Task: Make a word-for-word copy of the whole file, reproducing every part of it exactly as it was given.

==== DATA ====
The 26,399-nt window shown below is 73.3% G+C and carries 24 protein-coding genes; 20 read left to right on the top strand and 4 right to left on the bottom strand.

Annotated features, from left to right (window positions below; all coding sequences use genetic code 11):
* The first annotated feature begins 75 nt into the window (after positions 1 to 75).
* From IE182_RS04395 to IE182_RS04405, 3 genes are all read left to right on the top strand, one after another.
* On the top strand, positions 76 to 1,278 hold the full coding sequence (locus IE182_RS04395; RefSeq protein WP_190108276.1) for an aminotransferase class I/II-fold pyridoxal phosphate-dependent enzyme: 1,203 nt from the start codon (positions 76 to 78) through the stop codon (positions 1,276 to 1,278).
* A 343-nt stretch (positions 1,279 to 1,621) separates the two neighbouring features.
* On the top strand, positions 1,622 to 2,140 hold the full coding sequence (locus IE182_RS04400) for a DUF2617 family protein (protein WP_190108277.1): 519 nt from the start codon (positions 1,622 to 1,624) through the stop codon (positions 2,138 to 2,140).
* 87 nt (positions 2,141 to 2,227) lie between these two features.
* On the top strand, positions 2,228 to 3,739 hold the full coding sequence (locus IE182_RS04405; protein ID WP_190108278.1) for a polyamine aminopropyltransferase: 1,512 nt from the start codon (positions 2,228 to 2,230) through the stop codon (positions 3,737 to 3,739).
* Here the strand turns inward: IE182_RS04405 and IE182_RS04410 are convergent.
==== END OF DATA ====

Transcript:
The 26,399-nt window shown below is 73.3% G+C and carries 24 protein-coding genes; 20 read left to right on the top strand and 4 right to left on the bottom strand.

Annotated features, from left to right (window positions below; all coding sequences use genetic code 11):
* The first annotated feature begins 75 nt into the window (after positions 1 to 75).
* From IE182_RS04395 to IE182_RS04405, 3 genes are all read left to right on the top strand, one after another.
* On the top strand, positions 76 to 1,278 hold the full coding sequence (locus IE182_RS04395; RefSeq protein WP_190108276.1) for an aminotransferase class I/II-fold pyridoxal phosphate-dependent enzyme: 1,203 nt from the start codon (positions 76 to 78) through the stop codon (positions 1,276 to 1,278).
* A 343-nt stretch (positions 1,279 to 1,621) separates the two neighbouring features.
* On the top strand, positions 1,622 to 2,140 hold the full coding sequence (locus IE182_RS04400) for a DUF2617 family protein (protein WP_190108277.1): 519 nt from the start codon (positions 1,622 to 1,624) through the stop codon (positions 2,138 to 2,140).
* 87 nt (positions 2,141 to 2,227) lie between these two features.
* On the top strand, positions 2,228 to 3,739 hold the full coding sequence (locus IE182_RS04405; protein ID WP_190108278.1) for a polyamine aminopropyltransferase: 1,512 nt from the start codon (positions 2,228 to 2,230) through the stop codon (positions 3,737 to 3,739).
* Here the strand turns inward: IE182_RS04405 and IE182_RS04410 are convergent.